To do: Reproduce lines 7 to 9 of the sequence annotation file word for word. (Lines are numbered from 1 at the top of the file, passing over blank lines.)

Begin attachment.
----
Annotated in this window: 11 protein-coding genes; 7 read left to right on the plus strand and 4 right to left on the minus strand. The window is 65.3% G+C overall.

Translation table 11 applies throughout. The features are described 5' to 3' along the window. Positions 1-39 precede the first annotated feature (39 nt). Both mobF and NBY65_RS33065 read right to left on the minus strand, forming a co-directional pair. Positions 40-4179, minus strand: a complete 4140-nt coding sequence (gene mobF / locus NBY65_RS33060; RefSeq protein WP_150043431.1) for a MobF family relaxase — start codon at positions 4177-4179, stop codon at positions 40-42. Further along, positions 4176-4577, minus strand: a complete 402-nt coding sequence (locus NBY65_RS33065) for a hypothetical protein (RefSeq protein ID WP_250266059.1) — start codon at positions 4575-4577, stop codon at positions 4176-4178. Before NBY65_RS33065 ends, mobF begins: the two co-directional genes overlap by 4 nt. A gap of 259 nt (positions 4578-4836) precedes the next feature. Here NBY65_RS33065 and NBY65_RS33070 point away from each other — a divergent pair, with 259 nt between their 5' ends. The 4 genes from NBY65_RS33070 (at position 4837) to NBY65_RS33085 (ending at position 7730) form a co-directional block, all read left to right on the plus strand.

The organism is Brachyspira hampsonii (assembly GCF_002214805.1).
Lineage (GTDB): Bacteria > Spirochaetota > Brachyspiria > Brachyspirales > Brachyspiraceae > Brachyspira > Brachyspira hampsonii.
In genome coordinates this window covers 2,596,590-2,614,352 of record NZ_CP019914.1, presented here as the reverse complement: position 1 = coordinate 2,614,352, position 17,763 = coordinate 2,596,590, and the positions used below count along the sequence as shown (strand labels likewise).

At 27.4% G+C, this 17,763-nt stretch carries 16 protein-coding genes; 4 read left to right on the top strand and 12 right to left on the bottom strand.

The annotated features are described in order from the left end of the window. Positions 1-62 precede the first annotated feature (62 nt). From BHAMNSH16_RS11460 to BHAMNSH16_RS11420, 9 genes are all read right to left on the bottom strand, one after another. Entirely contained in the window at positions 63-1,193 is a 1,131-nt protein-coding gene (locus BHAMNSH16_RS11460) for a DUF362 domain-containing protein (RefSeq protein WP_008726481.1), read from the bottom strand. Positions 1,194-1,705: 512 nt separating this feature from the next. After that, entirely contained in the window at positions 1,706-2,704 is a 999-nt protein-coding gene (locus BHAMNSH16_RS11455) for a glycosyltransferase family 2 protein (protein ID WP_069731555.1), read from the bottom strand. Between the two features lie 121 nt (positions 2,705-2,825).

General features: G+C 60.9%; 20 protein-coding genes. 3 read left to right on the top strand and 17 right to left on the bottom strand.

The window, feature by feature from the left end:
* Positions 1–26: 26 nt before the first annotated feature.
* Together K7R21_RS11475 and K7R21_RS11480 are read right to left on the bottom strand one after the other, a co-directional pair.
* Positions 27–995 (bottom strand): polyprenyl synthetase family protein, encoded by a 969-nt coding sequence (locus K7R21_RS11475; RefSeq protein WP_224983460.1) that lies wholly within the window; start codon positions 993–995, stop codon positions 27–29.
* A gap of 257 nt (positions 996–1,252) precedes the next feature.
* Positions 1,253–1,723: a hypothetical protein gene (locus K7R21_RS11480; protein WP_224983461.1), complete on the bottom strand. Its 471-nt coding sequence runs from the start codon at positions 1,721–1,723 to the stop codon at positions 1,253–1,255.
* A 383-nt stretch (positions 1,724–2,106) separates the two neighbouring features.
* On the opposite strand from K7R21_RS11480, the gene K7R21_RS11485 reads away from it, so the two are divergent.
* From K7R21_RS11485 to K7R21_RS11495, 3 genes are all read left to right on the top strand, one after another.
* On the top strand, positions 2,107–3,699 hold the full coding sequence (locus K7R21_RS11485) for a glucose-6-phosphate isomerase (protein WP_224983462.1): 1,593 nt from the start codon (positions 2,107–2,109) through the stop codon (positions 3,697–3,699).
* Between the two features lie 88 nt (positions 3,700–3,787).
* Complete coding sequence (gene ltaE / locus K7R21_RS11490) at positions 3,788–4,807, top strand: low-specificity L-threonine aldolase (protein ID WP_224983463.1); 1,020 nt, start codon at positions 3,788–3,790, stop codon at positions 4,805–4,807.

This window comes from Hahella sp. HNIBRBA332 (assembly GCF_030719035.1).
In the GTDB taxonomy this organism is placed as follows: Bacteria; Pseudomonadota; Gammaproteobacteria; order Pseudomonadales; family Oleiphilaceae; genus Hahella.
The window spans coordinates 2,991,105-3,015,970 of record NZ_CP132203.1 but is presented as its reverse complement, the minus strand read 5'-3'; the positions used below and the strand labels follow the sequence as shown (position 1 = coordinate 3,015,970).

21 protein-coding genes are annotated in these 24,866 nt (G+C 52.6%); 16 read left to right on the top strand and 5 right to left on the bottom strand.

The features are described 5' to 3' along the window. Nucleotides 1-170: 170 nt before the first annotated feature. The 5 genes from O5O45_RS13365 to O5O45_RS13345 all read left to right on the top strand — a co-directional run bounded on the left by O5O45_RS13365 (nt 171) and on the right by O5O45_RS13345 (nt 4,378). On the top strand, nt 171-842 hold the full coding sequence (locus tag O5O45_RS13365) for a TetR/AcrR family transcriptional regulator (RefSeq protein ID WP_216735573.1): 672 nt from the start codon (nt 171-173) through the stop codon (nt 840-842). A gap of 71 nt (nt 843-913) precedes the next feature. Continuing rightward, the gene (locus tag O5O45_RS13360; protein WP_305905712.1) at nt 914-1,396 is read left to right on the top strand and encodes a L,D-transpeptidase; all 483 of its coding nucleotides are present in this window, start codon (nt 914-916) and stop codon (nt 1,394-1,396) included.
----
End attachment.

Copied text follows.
The annotated features are described in order from the left end of the window. Positions 1-62 precede the first annotated feature (62 nt). From BHAMNSH16_RS11460 to BHAMNSH16_RS11420, 9 genes are all read right to left on the bottom strand, one after another. Entirely contained in the window at positions 63-1,193 is a 1,131-nt protein-coding gene (locus BHAMNSH16_RS11460) for a DUF362 domain-containing protein (RefSeq protein WP_008726481.1), read from the bottom strand. Positions 1,194-1,705: 512 nt separating this feature from the next. After that, entirely contained in the window at positions 1,706-2,704 is a 999-nt protein-coding gene (locus BHAMNSH16_RS11455) for a glycosyltransferase family 2 protein (protein ID WP_069731555.1), read from the bottom strand. Between the two features lie 121 nt (positions 2,705-2,825).

General features: G+C 60.9%; 20 protein-coding genes. 3 read left to right on the top strand and 17 right to left on the bottom strand.

The window, feature by feature from the left end: